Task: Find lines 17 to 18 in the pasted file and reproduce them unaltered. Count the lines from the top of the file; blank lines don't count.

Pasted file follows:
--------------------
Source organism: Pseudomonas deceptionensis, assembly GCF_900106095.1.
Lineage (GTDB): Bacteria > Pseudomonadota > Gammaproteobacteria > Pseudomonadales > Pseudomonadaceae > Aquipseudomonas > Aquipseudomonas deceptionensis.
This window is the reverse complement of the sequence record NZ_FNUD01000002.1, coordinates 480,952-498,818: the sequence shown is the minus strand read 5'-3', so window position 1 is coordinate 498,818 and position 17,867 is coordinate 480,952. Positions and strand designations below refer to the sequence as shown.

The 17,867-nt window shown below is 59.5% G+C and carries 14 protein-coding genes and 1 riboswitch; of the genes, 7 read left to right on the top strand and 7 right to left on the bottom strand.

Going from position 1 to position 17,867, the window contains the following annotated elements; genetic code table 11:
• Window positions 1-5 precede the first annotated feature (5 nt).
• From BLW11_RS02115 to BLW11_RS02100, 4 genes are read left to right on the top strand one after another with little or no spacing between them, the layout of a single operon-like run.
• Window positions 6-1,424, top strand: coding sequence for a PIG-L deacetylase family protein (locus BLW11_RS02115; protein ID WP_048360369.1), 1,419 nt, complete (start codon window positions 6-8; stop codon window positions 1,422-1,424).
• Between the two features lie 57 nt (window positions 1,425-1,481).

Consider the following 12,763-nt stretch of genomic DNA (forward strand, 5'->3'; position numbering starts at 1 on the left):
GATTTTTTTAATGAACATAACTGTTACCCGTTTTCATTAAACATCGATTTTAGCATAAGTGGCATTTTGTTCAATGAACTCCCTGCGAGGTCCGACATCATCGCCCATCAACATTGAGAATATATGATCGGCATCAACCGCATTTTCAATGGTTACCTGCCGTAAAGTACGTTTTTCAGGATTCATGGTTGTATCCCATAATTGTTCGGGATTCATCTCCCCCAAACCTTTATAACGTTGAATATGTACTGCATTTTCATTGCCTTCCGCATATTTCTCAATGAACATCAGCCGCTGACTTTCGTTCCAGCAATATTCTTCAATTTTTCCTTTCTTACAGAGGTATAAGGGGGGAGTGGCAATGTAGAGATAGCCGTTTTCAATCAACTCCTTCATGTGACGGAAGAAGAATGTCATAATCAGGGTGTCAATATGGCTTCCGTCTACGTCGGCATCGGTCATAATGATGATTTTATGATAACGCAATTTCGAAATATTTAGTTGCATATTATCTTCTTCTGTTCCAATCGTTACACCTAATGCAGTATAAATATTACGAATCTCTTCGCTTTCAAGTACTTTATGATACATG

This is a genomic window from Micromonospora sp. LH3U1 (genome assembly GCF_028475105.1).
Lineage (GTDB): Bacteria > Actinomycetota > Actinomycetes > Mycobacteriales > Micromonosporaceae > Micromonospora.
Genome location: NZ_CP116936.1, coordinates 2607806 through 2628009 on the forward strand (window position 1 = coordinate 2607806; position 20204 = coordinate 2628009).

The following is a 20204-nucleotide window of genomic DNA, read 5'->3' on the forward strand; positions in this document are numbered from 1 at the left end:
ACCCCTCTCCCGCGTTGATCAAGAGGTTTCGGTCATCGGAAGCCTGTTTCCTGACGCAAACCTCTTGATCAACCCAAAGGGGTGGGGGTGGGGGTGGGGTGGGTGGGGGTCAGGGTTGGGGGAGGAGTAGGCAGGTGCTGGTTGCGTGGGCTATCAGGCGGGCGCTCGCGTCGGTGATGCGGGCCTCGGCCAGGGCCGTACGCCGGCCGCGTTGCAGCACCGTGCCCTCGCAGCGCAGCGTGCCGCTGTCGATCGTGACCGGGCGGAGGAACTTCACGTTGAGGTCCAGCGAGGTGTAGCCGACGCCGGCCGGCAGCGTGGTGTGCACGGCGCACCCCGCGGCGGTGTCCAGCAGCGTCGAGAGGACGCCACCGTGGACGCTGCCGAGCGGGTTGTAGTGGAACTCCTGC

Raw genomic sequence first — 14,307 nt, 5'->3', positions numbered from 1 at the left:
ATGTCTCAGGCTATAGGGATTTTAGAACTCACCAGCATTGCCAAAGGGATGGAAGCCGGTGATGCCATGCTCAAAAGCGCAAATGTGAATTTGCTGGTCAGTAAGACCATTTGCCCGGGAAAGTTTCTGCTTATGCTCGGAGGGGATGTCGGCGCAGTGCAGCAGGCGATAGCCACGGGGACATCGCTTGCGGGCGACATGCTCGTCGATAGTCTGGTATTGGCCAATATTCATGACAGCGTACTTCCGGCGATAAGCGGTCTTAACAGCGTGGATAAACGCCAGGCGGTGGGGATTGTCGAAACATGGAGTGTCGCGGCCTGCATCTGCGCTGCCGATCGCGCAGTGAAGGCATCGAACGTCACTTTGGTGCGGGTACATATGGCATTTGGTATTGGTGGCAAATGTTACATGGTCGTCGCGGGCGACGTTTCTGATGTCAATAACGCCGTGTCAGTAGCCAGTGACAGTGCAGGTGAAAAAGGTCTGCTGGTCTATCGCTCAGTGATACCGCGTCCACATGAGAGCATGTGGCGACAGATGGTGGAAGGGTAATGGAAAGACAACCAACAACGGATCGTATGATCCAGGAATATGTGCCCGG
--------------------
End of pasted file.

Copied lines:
Raw genomic sequence first — 14,307 nt, 5'->3', positions numbered from 1 at the left:
ATGTCTCAGGCTATAGGGATTTTAGAACTCACCAGCATTGCCAAAGGGATGGAAGCCGGTGATGCCATGCTCAAAAGCGCAAATGTGAATTTGCTGGTCAGTAAGACCATTTGCCCGGGAAAGTTTCTGCTTATGCTCGGAGGGGATGTCGGCGCAGTGCAGCAGGCGATAGCCACGGGGACATCGCTTGCGGGCGACATGCTCGTCGATAGTCTGGTATTGGCCAATATTCATGACAGCGTACTTCCGGCGATAAGCGGTCTTAACAGCGTGGATAAACGCCAGGCGGTGGGGATTGTCGAAACATGGAGTGTCGCGGCCTGCATCTGCGCTGCCGATCGCGCAGTGAAGGCATCGAACGTCACTTTGGTGCGGGTACATATGGCATTTGGTATTGGTGGCAAATGTTACATGGTCGTCGCGGGCGACGTTTCTGATGTCAATAACGCCGTGTCAGTAGCCAGTGACAGTGCAGGTGAAAAAGGTCTGCTGGTCTATCGCTCAGTGATACCGCGTCCACATGAGAGCATGTGGCGACAGATGGTGGAAGGGTAATGGAAAGACAACCAACAACGGATCGTATGATCCAGGAATATGTGCCCGG